Never tried it but probably about equal . but does your TV have the screw connectors for flat wire? If not you will need the matching transformer on the other end to connect to the cable jack.
Interesting question, thanks for asking. I see no reason it shouldn't work as long as you have an older television where the antenna connection has screws you can put the other end under. If not you will need the matching transformer on the television end of the 300 ohm cable to connect to the more modern coax connection.<br><br>As for it working better, I Don't THINK so.<br>The ground around the outside of the 75 ohm cable shields it from other signals where the 300 ohm wire won't be protected from spurious signals of different frequencies such as engine spark plugs florescent lights and transformers.<br><br>With the ribbon wire you mentioned, the spacing is determined by the frequency. I don't even know if the ribbon wire does reject any outside signals from other tv frequencies. AS FAR AS I KNOW the spacing only keeps the signal from interacting between television frequencies and coax protects it from all frequencies. Would somebody correct me if I am wrong.<br><br>In the end it will probably be harder to find the 300 ohm wire and I seriously doubt the price will be worth the hassle.<br><br>If you do give it a try, please comment back and let me know the results of your experiment.
It's a perfect tv antenna. Its omnidirectional design is just right where we live considering the source of the signals from different tv stations at different strengths. Now, I can pick em all up like they come from just one direction only. But my only problem was that the loop offers a strong invitation to birds to alight on the tubes. One medium sized bird did alight one day and broke my PVC ... I redesigned the loop to face the wind instead ... the signal is still the same. . . but the birds are gone. Thanks a load.
<p>Ha-ha was just thinking about the pigeons sitting on my stacked yagi old school antennas when I came across your post. The design is great, as is Omnitennas above (going to try to back engineer that pup :) But I need to stand it on it's side 'cause we have lot's of pigeons.</p>
<p>I love old technology. Just scale things back to what really works best. I am in the process of building a house in Alaska that will have less living expenses than in the lower 48. Nothing new, just old technology and basic science.</p>
Actually, coax and twinlead prettymuch equally reject noise. The reason twinlead rejects it is because it's a balanced pair - and the noise is equal on both leads - it gets canceled out in the input transformer, as long as the noise signal is equal on both leads. <br>The disadvantage with twinlead is that it shouldn't touch metal, which can change the impedance on the cable. That's why the standoff insulators are important when using twinlead.
Thanks for that.
I built this one a couple months ago for my grandparents. Closest station is 65 miles, farthest close station 90 miles. This thing is picking up both sets of dtv stations. Now im going to duplicate and add on another antenna to this one to pick up a single set of vhf stations and combine them hopefully
<p>i have 3/4 inch pipe for pole bought a threaded cap for the pipe drilled through it and the center of the 4 way fitting bolted the cap to it let my pole down and screwed the antenna right to the pole </p>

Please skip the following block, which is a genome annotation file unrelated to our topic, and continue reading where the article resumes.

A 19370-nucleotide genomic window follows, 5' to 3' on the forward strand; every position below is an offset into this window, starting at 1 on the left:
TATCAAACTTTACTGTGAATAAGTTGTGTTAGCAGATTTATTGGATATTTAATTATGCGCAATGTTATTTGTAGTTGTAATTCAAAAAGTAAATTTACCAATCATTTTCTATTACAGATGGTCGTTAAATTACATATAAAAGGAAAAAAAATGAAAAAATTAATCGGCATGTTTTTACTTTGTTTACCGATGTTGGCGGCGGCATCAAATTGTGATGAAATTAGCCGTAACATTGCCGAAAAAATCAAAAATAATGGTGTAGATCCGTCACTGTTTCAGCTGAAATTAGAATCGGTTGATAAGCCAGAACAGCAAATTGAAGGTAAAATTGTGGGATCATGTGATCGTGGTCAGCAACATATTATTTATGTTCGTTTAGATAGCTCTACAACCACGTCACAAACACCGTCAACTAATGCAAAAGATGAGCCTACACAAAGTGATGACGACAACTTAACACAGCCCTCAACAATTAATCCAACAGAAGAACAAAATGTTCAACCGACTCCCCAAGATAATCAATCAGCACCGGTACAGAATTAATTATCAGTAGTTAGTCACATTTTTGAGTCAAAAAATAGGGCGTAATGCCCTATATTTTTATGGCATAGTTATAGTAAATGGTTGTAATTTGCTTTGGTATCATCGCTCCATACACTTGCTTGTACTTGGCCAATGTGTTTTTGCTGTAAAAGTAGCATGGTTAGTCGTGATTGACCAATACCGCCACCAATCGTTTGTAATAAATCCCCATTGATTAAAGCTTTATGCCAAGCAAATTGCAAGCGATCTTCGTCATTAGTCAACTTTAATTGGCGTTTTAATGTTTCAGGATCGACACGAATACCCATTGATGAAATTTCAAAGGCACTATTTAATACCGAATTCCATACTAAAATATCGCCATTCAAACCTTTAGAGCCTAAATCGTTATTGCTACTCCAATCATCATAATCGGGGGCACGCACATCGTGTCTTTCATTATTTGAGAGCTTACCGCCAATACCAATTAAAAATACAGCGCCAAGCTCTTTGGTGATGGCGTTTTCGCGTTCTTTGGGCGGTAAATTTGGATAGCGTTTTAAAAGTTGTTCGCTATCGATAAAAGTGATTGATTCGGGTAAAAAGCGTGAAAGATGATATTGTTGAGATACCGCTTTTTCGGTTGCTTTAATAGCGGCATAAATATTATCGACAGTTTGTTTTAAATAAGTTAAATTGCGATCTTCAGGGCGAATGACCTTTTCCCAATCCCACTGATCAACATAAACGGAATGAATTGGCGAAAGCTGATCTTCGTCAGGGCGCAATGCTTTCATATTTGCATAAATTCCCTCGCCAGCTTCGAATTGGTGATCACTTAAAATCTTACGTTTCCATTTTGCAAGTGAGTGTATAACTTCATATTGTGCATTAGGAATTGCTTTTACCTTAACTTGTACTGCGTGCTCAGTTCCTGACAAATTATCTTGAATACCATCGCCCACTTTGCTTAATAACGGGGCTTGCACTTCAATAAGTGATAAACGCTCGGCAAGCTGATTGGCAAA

<p>made one works really great better then the antenna i had thanks for the plans </p>
<p>Made this antenna today and it performs a lot better than the amplified indoor antenna I was using. Mounted on the roof of the boat on a 4&quot; tall pipe (total about 7' off the ground). Receives channels up to 60 miles away. Purchased all parts at Lowes for about $30.00. I used a 3/4&quot; cross for a stronger center hub then reducer bushings to mount 1/2&quot; pvc radials. The loop is 1/4&quot; copper tubing fastened as per instructions with brass bolts. Rather than slot the ends of the 2 support radials, I drilled a hole and slipped the tubing through the pipe. The cross is bolted to a 1-1/4&quot; PVC threaded cap (this cap is flat on top instead of rounded like the slip cap) it's screwed to a slip to thread coupler, this will allow me to rotate the antenna some on the threads if needed or remove it for trailering the boat. Once I'm anchored I'll be able to add a 6' to 8' section of mast (1-1/4PVC) if needed.</p>
Thanks for the update. Glad it worked out for you. Enjoy
<p>Going to make this antenna soon as I can find some 4 way plastic tee,s seem hard to find here .thanks for the help and setting me straight on the measurements and size.Ross</p>
<p>Mine came from a hardware store but you might have to go to a plumbing supply store to find them. If you have trouble finding them you could terminate the mast with a floor flange. Bolt a piece of plywood to it and bolt the braces to that. </p>
I made this antenna after a snow storm destroyed the new antenna I had bought a week ago. It works great and much better than the one I had bought. It was made with scraps I had around the house. Thanks so much David V. I am out in the country( Missouri Ozarks) 90 miles from any station. I get nine chanels clear
<p>The best thing is that you will NEVER have to buy another one.</p>
<p>I try to recycle as much junk as possible. Some of the junk projects were an arc welder from microwave oven transformers, battery chargers from microwave oven transformers, a wast oil processor to make fuel for a diesel generator from waste motor oil made from my junk pile, a tow behind the boat electrical generator for my engine-less sailboat and a hydrogen generator to improve gas mileage in my truck etc etc. The less trips to the hardware store the more of a success I consider the build.</p>

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Bio: I am a retired old geezer with way too much time on my hands for my own good.